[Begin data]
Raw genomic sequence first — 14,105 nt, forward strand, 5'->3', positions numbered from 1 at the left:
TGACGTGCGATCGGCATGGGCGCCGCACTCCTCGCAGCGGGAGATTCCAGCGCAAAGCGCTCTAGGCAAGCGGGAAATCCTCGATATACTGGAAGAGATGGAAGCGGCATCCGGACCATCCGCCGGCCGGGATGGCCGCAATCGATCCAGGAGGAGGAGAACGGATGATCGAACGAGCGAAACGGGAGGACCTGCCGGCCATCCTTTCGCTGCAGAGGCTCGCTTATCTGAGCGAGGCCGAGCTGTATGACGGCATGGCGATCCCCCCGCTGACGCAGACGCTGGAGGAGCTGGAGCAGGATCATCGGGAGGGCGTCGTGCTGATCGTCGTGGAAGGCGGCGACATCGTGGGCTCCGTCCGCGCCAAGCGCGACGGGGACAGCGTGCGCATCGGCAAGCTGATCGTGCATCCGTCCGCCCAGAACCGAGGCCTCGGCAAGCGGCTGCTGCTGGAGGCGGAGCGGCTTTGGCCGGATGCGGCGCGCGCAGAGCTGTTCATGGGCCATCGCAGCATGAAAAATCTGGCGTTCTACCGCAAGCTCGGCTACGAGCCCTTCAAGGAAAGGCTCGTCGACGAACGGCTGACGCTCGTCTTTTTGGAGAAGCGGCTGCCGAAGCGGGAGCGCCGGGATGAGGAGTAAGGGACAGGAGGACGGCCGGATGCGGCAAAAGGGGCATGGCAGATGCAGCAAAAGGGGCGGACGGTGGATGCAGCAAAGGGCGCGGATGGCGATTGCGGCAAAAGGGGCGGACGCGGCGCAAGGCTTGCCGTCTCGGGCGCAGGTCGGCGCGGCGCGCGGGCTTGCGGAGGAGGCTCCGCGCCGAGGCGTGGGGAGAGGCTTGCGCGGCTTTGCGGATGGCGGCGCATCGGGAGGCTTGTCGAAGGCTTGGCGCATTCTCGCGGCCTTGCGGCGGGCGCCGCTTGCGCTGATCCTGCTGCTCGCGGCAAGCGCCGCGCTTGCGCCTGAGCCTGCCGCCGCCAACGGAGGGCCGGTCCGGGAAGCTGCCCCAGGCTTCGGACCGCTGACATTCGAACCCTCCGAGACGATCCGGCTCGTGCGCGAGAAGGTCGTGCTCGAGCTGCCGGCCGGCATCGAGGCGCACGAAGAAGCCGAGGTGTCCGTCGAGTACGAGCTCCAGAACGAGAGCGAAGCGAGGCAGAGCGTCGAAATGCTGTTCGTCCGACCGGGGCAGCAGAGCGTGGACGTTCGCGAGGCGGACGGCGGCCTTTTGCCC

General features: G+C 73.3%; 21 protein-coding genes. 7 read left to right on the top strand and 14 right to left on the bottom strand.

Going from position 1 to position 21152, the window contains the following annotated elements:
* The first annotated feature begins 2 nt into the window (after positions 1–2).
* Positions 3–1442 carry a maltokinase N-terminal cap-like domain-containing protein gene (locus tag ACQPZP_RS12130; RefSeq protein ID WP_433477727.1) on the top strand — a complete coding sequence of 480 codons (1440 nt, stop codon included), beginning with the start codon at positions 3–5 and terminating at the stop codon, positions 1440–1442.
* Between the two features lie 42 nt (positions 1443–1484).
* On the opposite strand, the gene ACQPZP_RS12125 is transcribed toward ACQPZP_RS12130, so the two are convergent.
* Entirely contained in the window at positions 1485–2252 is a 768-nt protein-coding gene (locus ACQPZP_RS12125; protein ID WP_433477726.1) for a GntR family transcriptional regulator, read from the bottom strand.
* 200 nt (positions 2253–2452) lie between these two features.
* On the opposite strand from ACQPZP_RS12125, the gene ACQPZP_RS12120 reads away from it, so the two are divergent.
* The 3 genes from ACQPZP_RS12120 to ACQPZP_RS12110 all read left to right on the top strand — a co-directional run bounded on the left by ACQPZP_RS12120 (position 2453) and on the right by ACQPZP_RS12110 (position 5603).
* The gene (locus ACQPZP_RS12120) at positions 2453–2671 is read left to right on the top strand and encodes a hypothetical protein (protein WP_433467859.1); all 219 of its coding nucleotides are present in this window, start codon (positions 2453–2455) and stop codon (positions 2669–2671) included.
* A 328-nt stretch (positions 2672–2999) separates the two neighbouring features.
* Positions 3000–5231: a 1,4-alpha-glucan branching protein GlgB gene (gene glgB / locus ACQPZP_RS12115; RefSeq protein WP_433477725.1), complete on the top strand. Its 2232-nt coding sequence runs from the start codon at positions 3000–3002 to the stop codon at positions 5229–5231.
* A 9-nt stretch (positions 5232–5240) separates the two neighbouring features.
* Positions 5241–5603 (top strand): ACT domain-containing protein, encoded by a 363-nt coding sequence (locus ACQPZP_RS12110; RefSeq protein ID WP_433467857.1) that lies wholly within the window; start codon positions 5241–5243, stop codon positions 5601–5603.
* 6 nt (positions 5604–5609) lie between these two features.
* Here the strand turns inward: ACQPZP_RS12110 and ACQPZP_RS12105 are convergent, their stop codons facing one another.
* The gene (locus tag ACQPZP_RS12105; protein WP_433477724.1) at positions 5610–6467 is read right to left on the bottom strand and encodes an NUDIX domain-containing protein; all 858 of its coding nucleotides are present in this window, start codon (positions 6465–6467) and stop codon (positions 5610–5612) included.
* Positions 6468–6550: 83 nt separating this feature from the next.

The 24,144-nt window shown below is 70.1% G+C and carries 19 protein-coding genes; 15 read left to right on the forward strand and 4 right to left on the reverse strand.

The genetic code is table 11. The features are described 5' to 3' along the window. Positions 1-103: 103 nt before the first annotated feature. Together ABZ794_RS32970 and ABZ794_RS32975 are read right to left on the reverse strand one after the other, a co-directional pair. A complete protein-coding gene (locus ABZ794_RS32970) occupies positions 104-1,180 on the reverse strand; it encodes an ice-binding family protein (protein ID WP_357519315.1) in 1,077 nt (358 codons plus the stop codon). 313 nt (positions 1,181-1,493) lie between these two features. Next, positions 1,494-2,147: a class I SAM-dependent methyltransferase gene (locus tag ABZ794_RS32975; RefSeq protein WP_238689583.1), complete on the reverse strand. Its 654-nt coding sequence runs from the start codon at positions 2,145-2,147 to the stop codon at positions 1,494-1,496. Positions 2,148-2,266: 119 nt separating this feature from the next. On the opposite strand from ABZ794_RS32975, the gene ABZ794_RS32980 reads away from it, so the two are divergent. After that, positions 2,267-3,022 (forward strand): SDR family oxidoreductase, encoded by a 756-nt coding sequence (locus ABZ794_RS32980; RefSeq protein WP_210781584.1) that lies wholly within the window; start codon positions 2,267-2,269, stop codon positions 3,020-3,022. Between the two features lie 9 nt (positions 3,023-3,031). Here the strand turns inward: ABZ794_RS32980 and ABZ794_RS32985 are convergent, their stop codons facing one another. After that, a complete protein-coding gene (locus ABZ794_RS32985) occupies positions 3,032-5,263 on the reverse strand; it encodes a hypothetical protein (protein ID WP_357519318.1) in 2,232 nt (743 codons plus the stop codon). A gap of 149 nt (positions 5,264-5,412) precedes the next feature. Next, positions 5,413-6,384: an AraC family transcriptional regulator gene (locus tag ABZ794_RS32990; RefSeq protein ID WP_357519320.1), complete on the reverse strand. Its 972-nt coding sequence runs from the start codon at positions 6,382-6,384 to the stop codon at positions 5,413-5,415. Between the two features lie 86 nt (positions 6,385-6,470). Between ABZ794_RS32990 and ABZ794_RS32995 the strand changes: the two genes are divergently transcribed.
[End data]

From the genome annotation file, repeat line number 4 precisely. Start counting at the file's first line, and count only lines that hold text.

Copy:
Going from position 1 to position 21152, the window contains the following annotated elements: